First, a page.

Richard Stevenson, MD

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Areas of Research Interest

  • Patterns of growth and causes of growth differences among children with cerebral palsy
  • Impact of growth, nutritional status, and physical development on functional abilities and health-related quality of life among children with cerebral palsy
  • Secondary conditions (e.g. malnutrition, osteopenia, chronic aspiration, chronic and recurrent pain) and their impact on functional abilities, health and quality of life among individuals with cerebral palsy
  • The comparative effectiveness of multidisciplinary care, surgical interventions, and intensive therapies on functional, health, and quality of life outcomes in children with cerebral palsy.

Summary of Current Research Projects


Funded by the National Institutes of Child Health and Human Development, the CHAMP Study is new project to learn about what types and amounts of therapy are the most helpful to children with hemiparetic cerebral palsy. The goal is to produce large and lasting benefits in terms of each child’s everyday use and skill level in arm and hand functions.

A child may be eligible to participate in the study if he or she:

  • Has a neuromotor impairment that affects one side of the body more than the other
  • Is between 2 to 8 years old (up to the child’s 9th birthday)
  • Has cerebral palsy or an acquired brain injury prior to age of 2
  • Is able to participate in four weeks of therapy
  • You are willing to observe therapy at least twice a week during the four week treatment
  • You agree to bring your child in for follow-up assessments one week after treatment is completed, and then again at 6 and 12 months

The therapy requires that the stronger arm be placed in a cast or splint so that it is immobilized.  It also requires intensive therapy using the weaker arm and hand – Constraint Inducted Therapy. For this study, the high intensity therapy will be in either 2 ½ or 3 hour sessions for a total of 3 or 5 days a week (depending on group assignment) for 4 weeks in a row. Some children will be assigned to a group where they will not receive the therapy but they will be eligible to receive the therapy in 6 months or one year.  Parents will receive information about how they can help their child at home, building on the new therapy techniques.


3 hrs X 5 days per wk X 4 wks (total dosage = 60 hrs)Part-Time SplintFull-Time CastControl
2.5 hrs X 3 days per wk X 4 wks (total dosage = 30 hrs)Part-Time SplintFull-Time Cast


HOW DO I LEARN MORE? Please contact CHAMP Study Staff at (434) 982-3808


Cerebral palsy (CP) is the most common class of childhood neuromotor disabilities, resulting in lifelong impairments in productivity and health as well as high costs. To date, no form of infant therapy has proven efficacious via an adequately powered RCT; further, usual and customary therapies often fail to produce clinically meaningful benefits. This study builds on new findings from 2 independent preliminary studies showing benefits for infants who received alternative forms of constraint-induced movement therapy (CIMT). Using a multisite RCT design, 72 infants (6 – 18 mos old) with unilateral or asymmetrical CP will be randomly assigned to receive one of 3 manualized forms of multi-component therapies. Primary outcomes include objective assessments (at baseline then 1 wk, 6 mos, and 12 mos post-therapy) of affected upper extremity (UE) skills in unilateral and bilateral activities, as well as changes in brain lateralization based on a novel fNIRS protocol for infants.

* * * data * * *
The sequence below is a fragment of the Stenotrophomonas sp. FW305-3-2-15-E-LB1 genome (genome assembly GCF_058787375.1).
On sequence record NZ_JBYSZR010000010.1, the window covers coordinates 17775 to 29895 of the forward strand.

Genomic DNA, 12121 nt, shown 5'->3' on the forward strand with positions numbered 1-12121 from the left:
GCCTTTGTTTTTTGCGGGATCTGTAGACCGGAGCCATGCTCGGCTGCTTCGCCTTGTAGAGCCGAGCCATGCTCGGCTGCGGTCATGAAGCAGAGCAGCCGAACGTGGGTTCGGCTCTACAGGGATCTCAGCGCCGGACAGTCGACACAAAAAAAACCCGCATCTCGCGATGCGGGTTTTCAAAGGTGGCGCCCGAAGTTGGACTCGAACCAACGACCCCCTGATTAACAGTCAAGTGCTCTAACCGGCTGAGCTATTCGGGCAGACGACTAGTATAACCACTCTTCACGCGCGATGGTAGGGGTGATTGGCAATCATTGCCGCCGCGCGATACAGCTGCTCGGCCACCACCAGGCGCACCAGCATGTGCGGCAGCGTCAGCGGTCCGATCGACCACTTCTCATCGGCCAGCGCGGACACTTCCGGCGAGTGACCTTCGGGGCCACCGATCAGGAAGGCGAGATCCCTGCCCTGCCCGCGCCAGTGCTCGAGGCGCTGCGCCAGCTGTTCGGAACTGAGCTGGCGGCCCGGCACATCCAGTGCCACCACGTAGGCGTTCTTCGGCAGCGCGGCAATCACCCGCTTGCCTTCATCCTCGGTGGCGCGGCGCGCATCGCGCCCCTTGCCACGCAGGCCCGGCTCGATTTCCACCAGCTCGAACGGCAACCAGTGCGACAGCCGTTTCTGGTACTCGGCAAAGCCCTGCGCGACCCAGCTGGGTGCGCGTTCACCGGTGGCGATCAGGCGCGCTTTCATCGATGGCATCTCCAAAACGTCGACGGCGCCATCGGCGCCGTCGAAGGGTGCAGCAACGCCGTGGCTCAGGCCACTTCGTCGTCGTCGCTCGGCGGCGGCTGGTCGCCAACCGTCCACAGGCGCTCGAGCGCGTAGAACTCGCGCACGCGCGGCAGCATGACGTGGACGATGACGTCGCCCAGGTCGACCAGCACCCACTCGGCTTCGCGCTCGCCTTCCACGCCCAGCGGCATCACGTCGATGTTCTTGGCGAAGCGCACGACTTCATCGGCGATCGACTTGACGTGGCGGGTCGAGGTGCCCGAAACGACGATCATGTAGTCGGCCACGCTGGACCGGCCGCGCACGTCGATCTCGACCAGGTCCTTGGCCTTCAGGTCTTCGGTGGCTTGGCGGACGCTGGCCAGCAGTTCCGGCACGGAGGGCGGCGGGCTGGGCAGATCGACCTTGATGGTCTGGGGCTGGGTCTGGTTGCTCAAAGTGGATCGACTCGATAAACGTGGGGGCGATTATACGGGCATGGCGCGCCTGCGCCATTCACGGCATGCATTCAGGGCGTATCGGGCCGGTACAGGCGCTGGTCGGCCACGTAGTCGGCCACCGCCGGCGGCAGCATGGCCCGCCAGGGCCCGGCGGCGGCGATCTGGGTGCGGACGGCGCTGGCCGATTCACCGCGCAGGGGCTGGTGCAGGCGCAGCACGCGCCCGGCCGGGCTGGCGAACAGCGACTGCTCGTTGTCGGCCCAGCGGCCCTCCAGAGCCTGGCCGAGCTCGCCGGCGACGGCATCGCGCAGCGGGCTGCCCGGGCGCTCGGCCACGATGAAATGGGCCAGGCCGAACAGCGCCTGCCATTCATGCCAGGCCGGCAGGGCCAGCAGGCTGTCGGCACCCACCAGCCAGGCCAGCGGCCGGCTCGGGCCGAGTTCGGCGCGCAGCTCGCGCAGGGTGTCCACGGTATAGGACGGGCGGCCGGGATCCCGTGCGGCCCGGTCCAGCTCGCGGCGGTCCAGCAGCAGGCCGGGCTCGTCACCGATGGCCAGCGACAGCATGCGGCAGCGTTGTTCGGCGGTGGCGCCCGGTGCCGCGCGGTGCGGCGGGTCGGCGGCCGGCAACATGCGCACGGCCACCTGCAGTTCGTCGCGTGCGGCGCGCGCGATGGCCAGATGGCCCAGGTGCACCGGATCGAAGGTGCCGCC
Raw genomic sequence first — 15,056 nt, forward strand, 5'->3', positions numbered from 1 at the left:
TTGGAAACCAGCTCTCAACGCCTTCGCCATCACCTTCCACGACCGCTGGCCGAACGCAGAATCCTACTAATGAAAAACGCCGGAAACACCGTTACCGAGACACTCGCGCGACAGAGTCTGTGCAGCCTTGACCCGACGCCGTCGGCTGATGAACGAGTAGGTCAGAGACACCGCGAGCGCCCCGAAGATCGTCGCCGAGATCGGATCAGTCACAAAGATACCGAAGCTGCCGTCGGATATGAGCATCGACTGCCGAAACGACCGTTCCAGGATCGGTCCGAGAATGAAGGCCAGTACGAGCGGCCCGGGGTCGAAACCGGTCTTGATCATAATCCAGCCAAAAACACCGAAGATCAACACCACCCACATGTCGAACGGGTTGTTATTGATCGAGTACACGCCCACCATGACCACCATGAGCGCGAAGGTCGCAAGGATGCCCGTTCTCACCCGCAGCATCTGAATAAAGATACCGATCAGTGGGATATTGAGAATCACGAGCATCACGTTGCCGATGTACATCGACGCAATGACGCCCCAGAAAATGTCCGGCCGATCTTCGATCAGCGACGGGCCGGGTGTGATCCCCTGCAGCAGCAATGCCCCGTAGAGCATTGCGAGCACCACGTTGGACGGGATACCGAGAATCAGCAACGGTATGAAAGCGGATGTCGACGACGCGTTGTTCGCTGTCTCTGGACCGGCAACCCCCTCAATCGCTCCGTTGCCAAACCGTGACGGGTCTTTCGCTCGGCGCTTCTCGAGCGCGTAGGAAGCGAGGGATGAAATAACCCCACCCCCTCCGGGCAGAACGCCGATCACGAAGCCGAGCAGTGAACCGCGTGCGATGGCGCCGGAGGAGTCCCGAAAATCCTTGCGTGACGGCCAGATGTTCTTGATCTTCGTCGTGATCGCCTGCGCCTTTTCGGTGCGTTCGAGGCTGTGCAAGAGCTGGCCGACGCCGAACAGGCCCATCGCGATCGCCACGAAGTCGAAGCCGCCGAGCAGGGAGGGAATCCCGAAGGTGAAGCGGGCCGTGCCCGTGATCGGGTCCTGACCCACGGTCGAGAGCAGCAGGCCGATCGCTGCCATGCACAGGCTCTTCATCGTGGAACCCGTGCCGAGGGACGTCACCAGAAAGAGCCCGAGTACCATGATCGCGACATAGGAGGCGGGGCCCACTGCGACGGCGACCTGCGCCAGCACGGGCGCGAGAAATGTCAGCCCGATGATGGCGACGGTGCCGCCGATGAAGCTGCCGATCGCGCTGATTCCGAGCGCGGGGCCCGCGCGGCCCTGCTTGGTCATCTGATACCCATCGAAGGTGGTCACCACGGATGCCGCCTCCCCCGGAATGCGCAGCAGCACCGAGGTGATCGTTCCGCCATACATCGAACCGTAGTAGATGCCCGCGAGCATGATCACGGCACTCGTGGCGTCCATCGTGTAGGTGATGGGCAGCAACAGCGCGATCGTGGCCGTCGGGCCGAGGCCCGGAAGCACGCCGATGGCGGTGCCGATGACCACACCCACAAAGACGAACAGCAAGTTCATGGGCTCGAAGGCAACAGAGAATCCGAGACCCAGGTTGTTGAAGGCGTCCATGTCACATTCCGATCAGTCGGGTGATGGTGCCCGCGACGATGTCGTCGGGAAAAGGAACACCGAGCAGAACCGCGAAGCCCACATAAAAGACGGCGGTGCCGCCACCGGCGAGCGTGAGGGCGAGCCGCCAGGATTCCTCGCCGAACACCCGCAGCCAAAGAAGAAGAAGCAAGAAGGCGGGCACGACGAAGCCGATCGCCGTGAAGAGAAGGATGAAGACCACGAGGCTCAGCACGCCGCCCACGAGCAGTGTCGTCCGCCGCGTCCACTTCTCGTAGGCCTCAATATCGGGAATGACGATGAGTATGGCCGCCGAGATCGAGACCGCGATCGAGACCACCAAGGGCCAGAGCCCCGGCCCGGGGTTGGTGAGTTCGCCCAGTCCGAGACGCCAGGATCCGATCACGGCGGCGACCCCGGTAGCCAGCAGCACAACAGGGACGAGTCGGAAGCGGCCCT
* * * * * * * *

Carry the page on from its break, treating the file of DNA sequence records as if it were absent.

Aim 1: to compare the effects of 3 promising forms of Infant-CIMT that are identical in dosage (3 hr/day X 21 days) and their key therapy elements (shaping, massed practice, home-based, embedded in play and everyday activities, provided by a trained therapist in partnership with parents) but that differ in their use of constraint – continuous casting, part-time splint, or no constraint; and

Aim 2: to assess stress levels and safety related to constraint condition (continuous or part-time) compared to no constraint. Stress will be assessed using multiple salivary cortisol samples from infants and parents, parent self-report, and observations. Safety monitoring will include range of motion, skin integrity, sensory awareness, functional use of the casted arm and hand, as well as changes in laterality scores involving the casted side.


Under Review – Grant application submitted to Patient Centered Outcomes Research Institute.

Purpose: to explore the effectiveness of surgical interventions that address motor disorders in CP using a comparative effectiveness paradigm to compare surgical and non-surgical alternatives and outcome measures most relevant to patient and family goals. The fundamental study question is: which surgical procedure is associated with best outcomes for each group of subjects (classified by functional severity).

Aim 1: Compare the effectiveness of different surgical treatments with each other, non-operative treatments and natural history based on the primary outcomes (GOAL and CPCHILD) and secondary outcomes at 1 and 2 years (primary endpoints).

Aim 2: Determine which patient characteristics are associated with best (and worst) outcomes at 1 and 2 years for each surgical procedure to better define the appropriate indications for each procedure.

Aim 3: Explore the association between changes in ICF measures of body structure and function with changes in the child and parent-reported goal based primary outcome and other measures of activity, participation, and health related quality of life.